## Unit conversion

One turn is equal to 2π (≈ 6.283185307179586)[23] radians, 360 degrees, or 400 gradians.

Conversion of common angles
1/2π turn 1 rad c. 57.3° c. 63.7g

## Proposals for a single letter to represent 2π

In 1746, Leonhard Euler first used the Greek letter pi to represent the circumference divided by the radius of a circle (i.e., π = 6.28...).[24]

In 2001, Robert Palais proposed using the number of radians in a turn as the fundamental circle constant instead of π, which amounts to the number of radians in half a turn, in order to make mathematics simpler and more intuitive. His proposal used a "π with three legs" symbol to denote the constant (${\displaystyle \pi \!\;\!\!\!\pi =2\pi }$).[25]

In 2008, Thomas Colignatus proposed the uppercase Greek letter theta, Θ, to represent 2π.[26] The Greek letter theta derives from the Phoenician and Hebrew letter teth, 𐤈 or ט, and it has been observed that the older version of the symbol, which means wheel, resembles a wheel with four spokes.[27] It has also been proposed to use the wheel symbol, teth, to represent the value 2π, and more recently a connection has been made among other ancient cultures on the existence of a wheel, sun, circle, or disk symbol—i.e. other variations of teth—as representation for 2π.[28]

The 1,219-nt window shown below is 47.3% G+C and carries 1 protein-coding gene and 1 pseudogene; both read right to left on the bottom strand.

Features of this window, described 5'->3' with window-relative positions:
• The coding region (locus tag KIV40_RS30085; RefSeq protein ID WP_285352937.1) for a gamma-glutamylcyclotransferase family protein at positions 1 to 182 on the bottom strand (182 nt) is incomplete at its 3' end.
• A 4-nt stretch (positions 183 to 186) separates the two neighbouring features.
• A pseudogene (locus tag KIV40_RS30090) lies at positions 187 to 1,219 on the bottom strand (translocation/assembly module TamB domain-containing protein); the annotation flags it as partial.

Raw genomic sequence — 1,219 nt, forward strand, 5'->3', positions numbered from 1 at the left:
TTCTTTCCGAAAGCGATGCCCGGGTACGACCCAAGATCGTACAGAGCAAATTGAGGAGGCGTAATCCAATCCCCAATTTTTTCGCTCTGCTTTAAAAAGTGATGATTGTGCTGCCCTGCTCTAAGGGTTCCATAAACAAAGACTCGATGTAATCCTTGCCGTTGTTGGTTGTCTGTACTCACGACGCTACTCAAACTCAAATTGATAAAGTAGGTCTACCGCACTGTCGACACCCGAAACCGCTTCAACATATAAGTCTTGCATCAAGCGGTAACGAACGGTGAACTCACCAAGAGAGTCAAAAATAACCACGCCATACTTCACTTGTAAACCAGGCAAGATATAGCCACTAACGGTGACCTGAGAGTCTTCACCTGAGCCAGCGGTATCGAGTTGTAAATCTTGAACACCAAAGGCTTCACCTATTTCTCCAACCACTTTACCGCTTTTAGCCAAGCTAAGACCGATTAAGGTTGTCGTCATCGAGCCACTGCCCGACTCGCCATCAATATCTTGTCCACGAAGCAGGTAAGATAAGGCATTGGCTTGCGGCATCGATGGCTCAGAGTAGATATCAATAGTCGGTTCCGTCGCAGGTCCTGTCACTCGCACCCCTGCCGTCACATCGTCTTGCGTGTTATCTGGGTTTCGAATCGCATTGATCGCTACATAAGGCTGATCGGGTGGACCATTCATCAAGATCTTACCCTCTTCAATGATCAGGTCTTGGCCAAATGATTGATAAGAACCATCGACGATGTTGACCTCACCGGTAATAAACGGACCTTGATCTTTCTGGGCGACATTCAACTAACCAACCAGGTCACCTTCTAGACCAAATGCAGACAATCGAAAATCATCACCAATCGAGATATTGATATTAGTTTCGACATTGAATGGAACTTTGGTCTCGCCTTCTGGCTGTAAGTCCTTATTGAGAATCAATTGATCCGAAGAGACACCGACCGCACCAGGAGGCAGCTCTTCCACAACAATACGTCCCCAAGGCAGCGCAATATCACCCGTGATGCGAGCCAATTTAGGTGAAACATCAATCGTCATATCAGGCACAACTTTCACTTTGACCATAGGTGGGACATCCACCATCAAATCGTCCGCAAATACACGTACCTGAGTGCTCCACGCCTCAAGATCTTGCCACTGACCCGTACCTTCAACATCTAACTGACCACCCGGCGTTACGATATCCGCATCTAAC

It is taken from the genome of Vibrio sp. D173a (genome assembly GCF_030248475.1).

In 2010, Michael Hartl proposed to use the Greek letter tau to represent the circle constant: τ = 2π. He offered two reasons. First, τ is the number of radians in one turn, which allows fractions of a turn to be expressed more directly: for instance, a 3/4 turn would be represented as 3τ/4 rad instead of 3π/2 rad. Second, τ visually resembles π, whose association with the circle constant is unavoidable.[29] Hartl's Tau Manifesto[30] gives many examples of formulas that are asserted to be clearer where τ is used instead of π,[31][32][33] such as a tighter association with the geometry of Euler's identity using e = 1 instead of e = −1.

Initially, neither of these proposals received widespread acceptance by the mathematical and scientific communities.[34] However, the use of τ has become more widespread,[35] for example: